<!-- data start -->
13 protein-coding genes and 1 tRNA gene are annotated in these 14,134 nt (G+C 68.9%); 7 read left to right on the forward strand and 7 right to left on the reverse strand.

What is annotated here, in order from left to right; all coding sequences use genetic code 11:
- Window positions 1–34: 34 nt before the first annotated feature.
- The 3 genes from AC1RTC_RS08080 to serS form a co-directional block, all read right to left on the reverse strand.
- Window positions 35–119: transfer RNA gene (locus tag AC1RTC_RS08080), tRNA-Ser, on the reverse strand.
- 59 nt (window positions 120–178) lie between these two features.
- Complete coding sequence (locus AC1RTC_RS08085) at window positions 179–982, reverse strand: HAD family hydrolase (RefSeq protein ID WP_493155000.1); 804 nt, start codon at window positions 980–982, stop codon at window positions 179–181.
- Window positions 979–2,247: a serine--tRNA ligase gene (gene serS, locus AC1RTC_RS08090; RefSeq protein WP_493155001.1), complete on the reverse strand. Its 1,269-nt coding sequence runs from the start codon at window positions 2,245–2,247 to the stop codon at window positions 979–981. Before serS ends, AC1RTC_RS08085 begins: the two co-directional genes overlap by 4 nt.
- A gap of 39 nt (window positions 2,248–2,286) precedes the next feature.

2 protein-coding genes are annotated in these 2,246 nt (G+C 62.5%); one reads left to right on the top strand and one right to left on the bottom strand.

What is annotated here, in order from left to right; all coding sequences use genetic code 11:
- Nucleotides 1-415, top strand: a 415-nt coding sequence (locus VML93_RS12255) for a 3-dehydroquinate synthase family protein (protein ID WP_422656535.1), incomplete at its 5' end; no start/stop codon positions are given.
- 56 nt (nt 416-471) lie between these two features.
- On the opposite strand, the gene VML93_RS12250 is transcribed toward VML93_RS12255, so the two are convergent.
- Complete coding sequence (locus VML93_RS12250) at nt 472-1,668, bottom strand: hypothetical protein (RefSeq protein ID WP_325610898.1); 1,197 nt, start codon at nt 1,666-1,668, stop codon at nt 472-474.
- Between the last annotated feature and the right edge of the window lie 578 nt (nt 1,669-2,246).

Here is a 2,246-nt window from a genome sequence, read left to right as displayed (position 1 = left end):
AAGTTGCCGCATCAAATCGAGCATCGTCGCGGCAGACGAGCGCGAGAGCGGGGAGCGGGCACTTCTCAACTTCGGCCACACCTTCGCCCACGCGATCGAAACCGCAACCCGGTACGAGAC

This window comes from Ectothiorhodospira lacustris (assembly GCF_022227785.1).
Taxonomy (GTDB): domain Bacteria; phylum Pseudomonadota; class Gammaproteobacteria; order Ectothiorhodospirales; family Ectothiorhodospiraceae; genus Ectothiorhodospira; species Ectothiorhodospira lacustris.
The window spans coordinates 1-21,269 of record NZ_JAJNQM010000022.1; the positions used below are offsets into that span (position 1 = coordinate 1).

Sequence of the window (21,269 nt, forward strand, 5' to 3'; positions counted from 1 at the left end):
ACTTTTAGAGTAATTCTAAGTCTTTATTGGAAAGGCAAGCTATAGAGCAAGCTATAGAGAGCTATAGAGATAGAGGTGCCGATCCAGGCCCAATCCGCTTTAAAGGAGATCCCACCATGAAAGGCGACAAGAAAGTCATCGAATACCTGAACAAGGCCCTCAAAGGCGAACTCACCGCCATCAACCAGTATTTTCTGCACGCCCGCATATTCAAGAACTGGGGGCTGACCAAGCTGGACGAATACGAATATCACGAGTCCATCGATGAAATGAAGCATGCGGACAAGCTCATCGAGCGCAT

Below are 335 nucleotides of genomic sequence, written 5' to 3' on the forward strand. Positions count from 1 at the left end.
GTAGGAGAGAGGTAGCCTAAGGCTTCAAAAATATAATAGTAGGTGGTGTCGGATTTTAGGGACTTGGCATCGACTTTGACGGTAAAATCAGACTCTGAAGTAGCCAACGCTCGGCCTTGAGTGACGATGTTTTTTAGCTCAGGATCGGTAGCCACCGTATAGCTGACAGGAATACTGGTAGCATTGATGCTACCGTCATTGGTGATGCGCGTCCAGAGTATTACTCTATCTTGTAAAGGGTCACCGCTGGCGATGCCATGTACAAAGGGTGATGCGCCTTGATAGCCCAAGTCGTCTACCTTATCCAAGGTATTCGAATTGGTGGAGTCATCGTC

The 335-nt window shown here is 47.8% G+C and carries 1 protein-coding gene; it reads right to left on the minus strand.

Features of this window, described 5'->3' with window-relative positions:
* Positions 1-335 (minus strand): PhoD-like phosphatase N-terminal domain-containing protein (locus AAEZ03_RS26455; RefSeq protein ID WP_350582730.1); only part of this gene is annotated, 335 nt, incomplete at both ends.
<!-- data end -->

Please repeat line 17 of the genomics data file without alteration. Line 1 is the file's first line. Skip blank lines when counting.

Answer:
Here is a 2,246-nt window from a genome sequence, read left to right as displayed (position 1 = left end):